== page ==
She paused again, obviously bringing her report to a close. Another of the board members stopped her. "Ms Dews, if I could ask a few questions; what probable causes are there for the fire?"

"Dr Nickel thinks it highly impossible to pinpoint a cause, although he feels strongly that the most likely scenarios would be sparks from the actual collision igniting a flammable liquid or gas." Ms Dews put forward with a succinct nod.

"So, in relation to Mr Jamison." The board member continued. "If he had severed the power to his vehicle, how would that of affected the fire?"

"As I was about to say," Ms Dews added pointedly. "The fire may have been caused electrically, in which case Mr Jamison's lack of reaction in not severing the power supply would have been fatal." She paused but it seemed the board member was satisfied and so Ms Dews went on yet again. "It is the conclusion of the crash investigation team that due to the factors already outlined in my report, the committee concludes that there is no further case to inquire. We recommend that the coroner record a verdict of death by misadventure. If that's all?"

"So, in brief Ms Dews, your conclusion would be that the accident's primary cause was the unpredictable mechanical failure of Mr Tracy's car. However, Mr Jamison proximity during the lap and therefore his lack of adequate time to react added to the severity of the collision." The Chairman frowned, leaning forward and lowering his glasses to the very edge of his nose.

"That's correct; of course the inefficient reaction time may have been the reason that Mr Jamison didn't cut power to the vehicle." Ms Dews shook her head. "We'll never know indefinitely."

The Chairman nodded. "And the passenger in the Tracy vehicle how did he or she contribute to the incident in question?" He asked, raising an eyebrow and rifling through his papers to consult his notes. "He was of some relation to Alan Tracy, is that not correct?"

"The passenger was Mr Tracy's brother yes, but his primary function in the vehicle was not as a spectator. Alan Tracy had requested some tactical advice on how to utilise the engine to its maximum capacity. Virgil Tracy as a part of the mechanical team offered his advice in the situation." Ms Dews explained. Alan glanced across to where his brother sat at his side, swallowing slightly. Virgil saw the nervous, guilt-ridden action and reached out to where his youngest brother fiddled with his hands in his lap. Taking a clammy hand in his own, he squeezed it reassuringly. Alan sighed but said nothing.

"Considering the vehicle's history of unreliability, a mechanic sitting in on the warm up suggests the mechanical team were experiencing problems. Does it not Ms Dews?" The Chairman was continuing relentlessly.

"In this instance I would disagree, Virgil Tracy's presence in the car was purely for tactical advice." Ms Dews replied adamantly and for once Virgil was pleased she was on their side. He had taken an instant dislike to the woman during his interview, as had Sam. However, now she was in her element and he couldn't help but feel slightly relieved that despite their assumptions about her, she had believed them.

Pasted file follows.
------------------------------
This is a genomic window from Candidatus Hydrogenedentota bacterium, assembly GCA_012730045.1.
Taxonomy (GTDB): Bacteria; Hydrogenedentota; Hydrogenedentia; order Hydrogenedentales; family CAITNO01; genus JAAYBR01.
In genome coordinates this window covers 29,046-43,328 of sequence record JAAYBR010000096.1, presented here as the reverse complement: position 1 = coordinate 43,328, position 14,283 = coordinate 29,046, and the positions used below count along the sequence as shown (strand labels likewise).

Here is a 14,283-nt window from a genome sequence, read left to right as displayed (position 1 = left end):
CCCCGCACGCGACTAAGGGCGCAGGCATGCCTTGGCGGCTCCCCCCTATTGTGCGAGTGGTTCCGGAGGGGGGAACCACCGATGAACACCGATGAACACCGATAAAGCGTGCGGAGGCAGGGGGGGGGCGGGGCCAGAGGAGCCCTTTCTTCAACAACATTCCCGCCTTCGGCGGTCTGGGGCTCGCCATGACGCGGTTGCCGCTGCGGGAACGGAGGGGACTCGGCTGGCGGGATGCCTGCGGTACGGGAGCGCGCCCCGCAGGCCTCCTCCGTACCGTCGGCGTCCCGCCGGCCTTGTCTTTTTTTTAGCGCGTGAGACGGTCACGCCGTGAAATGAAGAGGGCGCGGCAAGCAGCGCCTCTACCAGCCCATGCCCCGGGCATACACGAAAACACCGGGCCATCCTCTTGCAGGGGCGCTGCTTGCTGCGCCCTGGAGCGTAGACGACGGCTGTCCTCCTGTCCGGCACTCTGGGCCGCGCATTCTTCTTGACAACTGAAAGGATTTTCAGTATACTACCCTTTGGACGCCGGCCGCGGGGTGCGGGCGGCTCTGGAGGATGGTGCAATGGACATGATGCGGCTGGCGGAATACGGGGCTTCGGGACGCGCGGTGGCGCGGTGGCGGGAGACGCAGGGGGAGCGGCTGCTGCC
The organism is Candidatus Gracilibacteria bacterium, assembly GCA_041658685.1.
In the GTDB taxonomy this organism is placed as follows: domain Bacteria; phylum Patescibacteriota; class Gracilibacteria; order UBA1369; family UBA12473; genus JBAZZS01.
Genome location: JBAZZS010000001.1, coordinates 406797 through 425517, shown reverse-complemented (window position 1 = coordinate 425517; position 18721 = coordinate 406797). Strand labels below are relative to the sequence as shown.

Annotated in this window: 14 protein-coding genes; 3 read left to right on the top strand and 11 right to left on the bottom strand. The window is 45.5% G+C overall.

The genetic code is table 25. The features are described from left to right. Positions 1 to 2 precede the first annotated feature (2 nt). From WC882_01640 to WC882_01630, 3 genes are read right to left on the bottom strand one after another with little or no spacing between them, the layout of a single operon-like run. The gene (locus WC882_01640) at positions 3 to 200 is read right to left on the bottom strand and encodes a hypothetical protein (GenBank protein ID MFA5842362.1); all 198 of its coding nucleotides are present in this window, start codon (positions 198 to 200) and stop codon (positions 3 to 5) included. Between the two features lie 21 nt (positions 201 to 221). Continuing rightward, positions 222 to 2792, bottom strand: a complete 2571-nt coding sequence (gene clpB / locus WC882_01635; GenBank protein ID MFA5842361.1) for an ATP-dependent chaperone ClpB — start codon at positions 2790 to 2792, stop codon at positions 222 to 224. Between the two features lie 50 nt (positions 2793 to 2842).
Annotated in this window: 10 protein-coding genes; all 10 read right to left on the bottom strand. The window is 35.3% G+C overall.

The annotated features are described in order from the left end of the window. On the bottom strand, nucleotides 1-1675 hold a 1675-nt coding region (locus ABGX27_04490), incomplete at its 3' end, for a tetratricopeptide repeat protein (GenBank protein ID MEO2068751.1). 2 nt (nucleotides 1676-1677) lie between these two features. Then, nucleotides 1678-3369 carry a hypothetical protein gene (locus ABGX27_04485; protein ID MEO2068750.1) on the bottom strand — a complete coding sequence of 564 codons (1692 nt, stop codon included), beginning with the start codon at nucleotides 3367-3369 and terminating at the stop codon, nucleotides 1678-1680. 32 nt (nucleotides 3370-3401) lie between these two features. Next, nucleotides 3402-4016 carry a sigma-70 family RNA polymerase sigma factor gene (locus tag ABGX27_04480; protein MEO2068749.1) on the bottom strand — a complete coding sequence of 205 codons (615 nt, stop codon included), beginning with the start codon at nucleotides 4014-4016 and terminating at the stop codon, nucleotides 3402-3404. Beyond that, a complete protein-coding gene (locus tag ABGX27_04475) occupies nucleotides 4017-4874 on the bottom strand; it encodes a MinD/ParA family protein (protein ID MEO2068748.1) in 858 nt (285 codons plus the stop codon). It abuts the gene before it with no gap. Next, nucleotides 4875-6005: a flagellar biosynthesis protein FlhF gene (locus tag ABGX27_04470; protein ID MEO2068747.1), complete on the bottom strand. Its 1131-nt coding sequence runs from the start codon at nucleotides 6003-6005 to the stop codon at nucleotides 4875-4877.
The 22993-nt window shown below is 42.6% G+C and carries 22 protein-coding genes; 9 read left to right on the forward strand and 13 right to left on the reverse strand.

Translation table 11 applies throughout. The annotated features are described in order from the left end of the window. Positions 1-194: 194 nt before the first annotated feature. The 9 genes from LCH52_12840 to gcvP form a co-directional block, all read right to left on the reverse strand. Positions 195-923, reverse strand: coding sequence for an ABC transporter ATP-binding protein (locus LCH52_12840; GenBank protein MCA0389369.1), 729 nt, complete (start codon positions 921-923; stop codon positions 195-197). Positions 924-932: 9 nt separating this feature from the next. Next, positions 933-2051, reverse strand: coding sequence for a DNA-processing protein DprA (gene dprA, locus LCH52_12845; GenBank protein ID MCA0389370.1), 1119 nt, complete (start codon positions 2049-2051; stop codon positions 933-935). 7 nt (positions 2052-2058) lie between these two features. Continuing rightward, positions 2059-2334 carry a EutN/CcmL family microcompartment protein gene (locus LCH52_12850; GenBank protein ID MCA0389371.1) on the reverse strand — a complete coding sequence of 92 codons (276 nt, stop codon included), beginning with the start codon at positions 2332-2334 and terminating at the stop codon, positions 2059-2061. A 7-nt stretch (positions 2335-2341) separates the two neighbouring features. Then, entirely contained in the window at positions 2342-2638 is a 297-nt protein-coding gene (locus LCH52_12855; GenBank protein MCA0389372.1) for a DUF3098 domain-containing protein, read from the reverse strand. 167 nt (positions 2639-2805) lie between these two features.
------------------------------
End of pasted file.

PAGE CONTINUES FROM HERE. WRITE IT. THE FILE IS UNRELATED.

"And was he in a position to provide that advice?" The Chairman asked again.

"He hasn't got any previous racing experience, if that's what your question was. However, he's been a part of his brother's mechanical team since he started racing, and has as much general tactical knowledge as any other team member." She paused for a few seconds as if she was uncertain of whether she should go on. "I see no reason why the fact that one of Mr Tracy's mechanic is also one of his brothers, has any bearing on the incident. As I mentioned in my report he was a legal passenger." Ms Dews was clearly affronted by the insinuation that she hadn't thought to ask that question.

"Did the fact that there were two bodies in Mr Tracy's car, affect its performance at all?" The board were questioning her from all directions now and Alan was feeling the heat. Jeff glanced down to his son, and to where Virgil had a grip on his hand. Casually he draped an arm round his youngest sons shoulders; ready to provide the extra support should it be needed.

Ms Dews looked irritated that the Chairman was prepared to quiz her so thoroughly. "Undoubtedly." She stated clearly. "The extra weight would have slowed the spin considerably quicker than would have happened with only one person."

"Just one further question Ms Dews." The chairperson paused to take in the way the woman in question glared at him, hands on hips leaving no room for interpretation about how she was feeling. "If I'm reading this report correctly, Alan Tracy executed his escape before the impact by jumping. If he had time to do this before the impact, how is it Mr Jamison had inadequate time to react and how is it, he did not escape the wreckage after the impact?"